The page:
And, of course, the world media love our passionate, no, overzealous implementation of the dress code that makes Bermuda shorts and above-the-knee skirts such talking points. It is virtually impossible to keep track of the jokes and parodies that creative Malaysians have come up with and openly shared on social media.
There are both tragic and comic elements in what is happening in our country. We are not very good at arguing our cases, and so what may actually be a small issue that could be easily nipped in the bud becomes a major controversy that we cannot handle.
We lack the persuasive powers and the skills to articulate our position. No thanks to our education system and, to a larger extent, our inbuilt cultural heritage, we never encourage our young to speak up, thinking that this is a challenge to the elders and authority.
So, whether in classes or at conferences, most of us Malaysians will not put up our hands to express our views nor challenge the speakers.
I have also noticed that at concerts involving some major world entertainers, Malaysians are too shy to even get off their seats and move along with the music.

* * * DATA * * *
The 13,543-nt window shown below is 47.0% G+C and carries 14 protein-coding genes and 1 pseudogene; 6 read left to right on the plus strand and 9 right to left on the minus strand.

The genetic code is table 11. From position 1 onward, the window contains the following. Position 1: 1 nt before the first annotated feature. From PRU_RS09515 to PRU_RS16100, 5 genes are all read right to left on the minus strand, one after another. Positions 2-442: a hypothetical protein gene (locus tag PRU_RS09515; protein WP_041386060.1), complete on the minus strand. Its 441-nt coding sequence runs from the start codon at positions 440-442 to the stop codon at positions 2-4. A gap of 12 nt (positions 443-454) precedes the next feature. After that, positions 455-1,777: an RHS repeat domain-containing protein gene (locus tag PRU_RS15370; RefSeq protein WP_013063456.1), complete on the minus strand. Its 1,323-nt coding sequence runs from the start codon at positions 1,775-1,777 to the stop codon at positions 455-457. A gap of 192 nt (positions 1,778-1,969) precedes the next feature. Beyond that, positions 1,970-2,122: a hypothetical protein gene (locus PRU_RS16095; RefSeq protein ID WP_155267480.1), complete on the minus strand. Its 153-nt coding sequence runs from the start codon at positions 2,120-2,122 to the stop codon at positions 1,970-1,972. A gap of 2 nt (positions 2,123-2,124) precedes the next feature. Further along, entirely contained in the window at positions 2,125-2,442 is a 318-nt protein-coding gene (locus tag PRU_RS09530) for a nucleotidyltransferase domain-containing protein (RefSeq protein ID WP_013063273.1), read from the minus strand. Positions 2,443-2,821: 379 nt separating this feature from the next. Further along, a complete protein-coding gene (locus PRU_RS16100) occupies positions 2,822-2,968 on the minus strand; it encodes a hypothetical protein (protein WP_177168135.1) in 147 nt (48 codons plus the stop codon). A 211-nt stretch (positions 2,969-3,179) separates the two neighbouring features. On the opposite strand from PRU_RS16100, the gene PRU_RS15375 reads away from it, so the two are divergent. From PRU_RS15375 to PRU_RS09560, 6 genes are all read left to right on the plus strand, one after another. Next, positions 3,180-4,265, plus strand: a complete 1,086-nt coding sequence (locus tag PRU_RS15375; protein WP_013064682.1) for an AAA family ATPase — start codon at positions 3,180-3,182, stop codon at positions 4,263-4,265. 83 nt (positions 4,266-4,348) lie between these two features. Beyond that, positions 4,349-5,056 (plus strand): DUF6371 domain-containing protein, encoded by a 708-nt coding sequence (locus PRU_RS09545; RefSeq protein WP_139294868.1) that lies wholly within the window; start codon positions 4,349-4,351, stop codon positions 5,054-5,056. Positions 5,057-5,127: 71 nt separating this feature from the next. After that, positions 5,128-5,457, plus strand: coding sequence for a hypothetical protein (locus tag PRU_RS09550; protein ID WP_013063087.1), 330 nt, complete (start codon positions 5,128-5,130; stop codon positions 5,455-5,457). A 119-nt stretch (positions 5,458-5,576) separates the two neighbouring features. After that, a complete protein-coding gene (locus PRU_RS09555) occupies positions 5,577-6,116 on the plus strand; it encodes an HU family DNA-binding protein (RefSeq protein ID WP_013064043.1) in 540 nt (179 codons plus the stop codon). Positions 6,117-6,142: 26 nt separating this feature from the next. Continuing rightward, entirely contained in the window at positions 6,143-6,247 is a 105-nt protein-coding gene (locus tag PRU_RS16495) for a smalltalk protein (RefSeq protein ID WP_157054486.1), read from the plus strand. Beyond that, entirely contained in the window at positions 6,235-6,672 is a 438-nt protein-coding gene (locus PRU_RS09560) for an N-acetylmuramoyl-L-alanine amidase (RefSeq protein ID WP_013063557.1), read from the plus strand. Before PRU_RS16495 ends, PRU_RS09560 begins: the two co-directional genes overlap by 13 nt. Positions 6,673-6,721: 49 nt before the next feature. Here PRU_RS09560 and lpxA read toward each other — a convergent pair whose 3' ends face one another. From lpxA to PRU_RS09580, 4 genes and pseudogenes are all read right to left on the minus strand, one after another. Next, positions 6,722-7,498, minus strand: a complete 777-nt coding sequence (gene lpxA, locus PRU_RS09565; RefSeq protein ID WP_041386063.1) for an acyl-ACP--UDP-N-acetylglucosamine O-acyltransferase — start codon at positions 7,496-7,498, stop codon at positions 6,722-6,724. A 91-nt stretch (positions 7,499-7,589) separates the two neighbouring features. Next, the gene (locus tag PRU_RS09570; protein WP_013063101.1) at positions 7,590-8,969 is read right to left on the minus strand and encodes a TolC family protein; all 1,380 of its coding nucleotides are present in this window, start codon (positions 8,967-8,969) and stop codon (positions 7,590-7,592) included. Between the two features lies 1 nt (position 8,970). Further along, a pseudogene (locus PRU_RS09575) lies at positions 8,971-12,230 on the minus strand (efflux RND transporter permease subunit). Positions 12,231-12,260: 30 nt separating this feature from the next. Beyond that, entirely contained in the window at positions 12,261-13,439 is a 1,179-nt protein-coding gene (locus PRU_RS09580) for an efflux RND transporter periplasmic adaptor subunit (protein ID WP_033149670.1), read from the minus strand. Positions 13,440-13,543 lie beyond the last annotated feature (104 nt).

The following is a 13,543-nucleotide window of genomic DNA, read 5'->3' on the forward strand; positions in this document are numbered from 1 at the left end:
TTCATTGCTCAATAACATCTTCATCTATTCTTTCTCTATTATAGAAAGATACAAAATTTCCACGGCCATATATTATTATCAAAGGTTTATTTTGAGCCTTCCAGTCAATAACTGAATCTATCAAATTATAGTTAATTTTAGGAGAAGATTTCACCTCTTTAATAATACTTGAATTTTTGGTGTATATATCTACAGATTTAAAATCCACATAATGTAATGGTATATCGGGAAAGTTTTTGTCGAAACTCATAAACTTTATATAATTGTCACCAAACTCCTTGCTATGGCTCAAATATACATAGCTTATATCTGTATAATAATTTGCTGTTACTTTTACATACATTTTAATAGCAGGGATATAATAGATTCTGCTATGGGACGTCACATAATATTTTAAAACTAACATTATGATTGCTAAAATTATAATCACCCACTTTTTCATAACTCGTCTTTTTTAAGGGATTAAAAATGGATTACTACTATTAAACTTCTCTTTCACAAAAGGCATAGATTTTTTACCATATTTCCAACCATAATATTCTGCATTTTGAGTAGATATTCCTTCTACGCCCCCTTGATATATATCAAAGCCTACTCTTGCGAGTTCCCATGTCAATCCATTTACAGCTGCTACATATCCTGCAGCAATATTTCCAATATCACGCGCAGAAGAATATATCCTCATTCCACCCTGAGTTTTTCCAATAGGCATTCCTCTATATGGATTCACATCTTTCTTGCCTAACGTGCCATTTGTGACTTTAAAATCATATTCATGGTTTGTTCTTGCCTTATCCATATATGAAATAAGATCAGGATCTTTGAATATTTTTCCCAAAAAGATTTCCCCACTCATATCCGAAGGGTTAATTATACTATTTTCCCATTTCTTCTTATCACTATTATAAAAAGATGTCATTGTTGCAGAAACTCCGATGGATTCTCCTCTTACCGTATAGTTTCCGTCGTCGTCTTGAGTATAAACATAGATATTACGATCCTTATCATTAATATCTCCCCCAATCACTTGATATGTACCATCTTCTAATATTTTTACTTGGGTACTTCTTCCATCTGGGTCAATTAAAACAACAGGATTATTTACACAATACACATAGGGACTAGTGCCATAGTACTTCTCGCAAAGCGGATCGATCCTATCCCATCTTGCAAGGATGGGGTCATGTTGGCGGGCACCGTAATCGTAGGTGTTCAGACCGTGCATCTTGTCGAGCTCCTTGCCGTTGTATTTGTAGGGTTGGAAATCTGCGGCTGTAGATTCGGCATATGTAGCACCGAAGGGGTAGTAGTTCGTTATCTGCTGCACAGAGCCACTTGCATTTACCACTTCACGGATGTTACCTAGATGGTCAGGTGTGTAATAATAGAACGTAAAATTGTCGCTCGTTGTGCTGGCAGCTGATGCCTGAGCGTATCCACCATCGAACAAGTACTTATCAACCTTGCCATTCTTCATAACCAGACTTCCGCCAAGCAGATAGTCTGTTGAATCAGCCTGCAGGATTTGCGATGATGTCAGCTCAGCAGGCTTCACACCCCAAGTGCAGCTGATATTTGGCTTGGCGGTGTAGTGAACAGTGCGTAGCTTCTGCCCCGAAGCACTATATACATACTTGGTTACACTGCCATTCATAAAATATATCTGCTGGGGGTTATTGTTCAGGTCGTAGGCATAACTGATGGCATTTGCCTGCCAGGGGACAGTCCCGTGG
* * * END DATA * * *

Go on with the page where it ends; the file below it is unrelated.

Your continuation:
So when we have to defend ourselves, which may include our ministers and top officials having to write letters to the foreign media, they are not able to rebut the allegations with coherent and convincing arguments. Instead, it is usually rhetoric. Well, at least the ministers do take the trouble to respond.
And why in the first place does Putrajaya have to respond when it should be the job of the overseas missions in countries where the reports are published to correct any misconceptions about our country?
This would be the work of the press liaison officers, not even the third secretary. The sad story is that our embassies are not known for defending the country when we are under attack in the media. Perhaps they just lack the ability.
Our institutions are under the spotlight now. Those holding positions of power and influence need to understand what they do and stand for will have serious implications for the country.
The members of the task force that have been given the job to investigate the 1MDB controversy must remember the responsibilities they are carrying.
Malaysians expect them to deliver a professional and politically unbiased report based on their own investigations.
Likewise, we expect the same from the Auditor-General and Public Accounts Committee. The MPs who sit on the PAC, be they from the Opposition or Barisan, must investigate in a truly bipartisan manner and not try and score cheap political points in the process.